We’re back in our Farahlon Game Design Exercise! After taking a foray into designing dungeons, which is probably closer to actual hard design, we’re returning into a more lore-like environment. I have alluded previously to the larger Alliance and Horde storylines taking place in Farahlon, but other than small glimpses of it, we didn’t know exactly who and how acts in this new environment. Well, as we’re drawing closer to the end of this particular exercise, we’re going to finally finish those storylines – though we mostly know the very end (Uraga’s demise in the Bladewind Fort instance). But this will be like watching Revenge of the Sith – we know how it ends, but it’s the journey that matters!
Tag Archives: Iron Horde
Game Design Exercise: Farahlon’s associated dungeons
Greetings again. This time we really did return before whole patches managed to release and you might have noticed, our concept map of Farahlon changed a bit. Mostly, you can find new names for some of the previously unnamed areas, but two new locations have been added as well – Mok’nathal Village on Ara’s island and a raid icon for the Sky City of the Apexis. Today’s post will delve into the three dungeons that are added with my imaginary Farahlon patch, and mostly concentrates on the story featured in those dungeons, with a general idea of boss abilities. The raid will be the subject of a whole other post, as it’s meant to represent a whole large tier – with about 12 bosses total. So let’s delve into the three dungeons and what they have in store.
Game Design Exercise: Open Objectives in Farahlon
It’s been a while, hasn’t it? I told you more than once that I wasn’t abandoning the project – just delaying it until further notice. Of course, that notice took a bit longer than expected, but we’re back. The thing that propelled me to come back the most was constant hits I’m receiving on the Farahlon articles, as well as my other ideas that I want to develop in these posts. So stay tuned. Meanwhile, Farahlon!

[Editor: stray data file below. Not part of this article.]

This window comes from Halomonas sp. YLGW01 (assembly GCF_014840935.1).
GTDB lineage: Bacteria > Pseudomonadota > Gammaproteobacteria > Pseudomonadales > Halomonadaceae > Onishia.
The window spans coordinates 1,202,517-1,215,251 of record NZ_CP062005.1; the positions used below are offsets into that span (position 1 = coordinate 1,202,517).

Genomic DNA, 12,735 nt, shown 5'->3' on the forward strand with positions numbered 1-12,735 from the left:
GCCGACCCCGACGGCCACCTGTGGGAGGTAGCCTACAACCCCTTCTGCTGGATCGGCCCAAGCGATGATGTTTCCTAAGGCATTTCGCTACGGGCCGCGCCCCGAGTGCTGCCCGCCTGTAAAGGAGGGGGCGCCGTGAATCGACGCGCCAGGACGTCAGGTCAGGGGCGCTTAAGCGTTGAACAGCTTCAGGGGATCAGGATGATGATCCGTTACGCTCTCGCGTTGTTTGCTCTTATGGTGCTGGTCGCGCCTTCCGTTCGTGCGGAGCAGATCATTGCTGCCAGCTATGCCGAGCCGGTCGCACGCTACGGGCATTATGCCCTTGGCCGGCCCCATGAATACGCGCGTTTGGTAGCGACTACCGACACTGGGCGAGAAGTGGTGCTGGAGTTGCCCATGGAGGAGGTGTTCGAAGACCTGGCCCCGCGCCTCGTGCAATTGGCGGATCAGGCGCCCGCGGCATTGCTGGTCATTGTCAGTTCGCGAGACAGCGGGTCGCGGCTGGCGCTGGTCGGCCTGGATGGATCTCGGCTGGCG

Blast from the Past
Sometimes I wonder if being so apathetic to world-threatening villains really pays off. I mean, the general idea is that if I leave them alone, they leave me alone and maybe I can profit from both sides. Usually that wouldn’t work only on villains that are bent on world-destruction, like the Burning Legion or the Scourge. So when there are issues like “that angry mogu from legendary times” or “a bunch of bored orcs”, you expect them to just pass you by or make business with you. Take those satyrs that have been acting up in Kalimdor – they’re good customers. But this Iron Horde? These people are jerks. And they’re your regular mortals too, they just don’t know who to leave alone. So what did they do when they saw my tower? They decided to attack on sight. Are signs of civilization offensive to orc sensitivity or something?
Infinite Azeroths: Everything
Timeline: Unnumbered, distant timeline
Character: Biker Grom Hellscream, boss of the Warsong Gang
Two older draenei commoners sat on the chairs outside of a liquor shop on the outskirts of Telmor. To them, it was just another afternoon in a dreary backwater town. They spent their time like any other afternoon, having nothing more important to do, just gossiping about their neighbours, complaining about the politicians and the lack of money. But as they were busy with their daily rout, an ear-splitting noise began to reach them. One of them looked out into the distance and saw something they both hated – a gang of motorcycle-riding orcs, wearing leather and metal chains and shouting like madmen to the wind. In front of their column, a loud and proud leader of the gang – Grommash Hellscream. The two men quickly sat politely in their chairs, pretending not to see the commotion. When the loud noise of the orcish motorbikes passed, they looked at each other.
“Them orcs,” one of the men said, “They’re gonna make trouble, I tell ya.”
Not quite home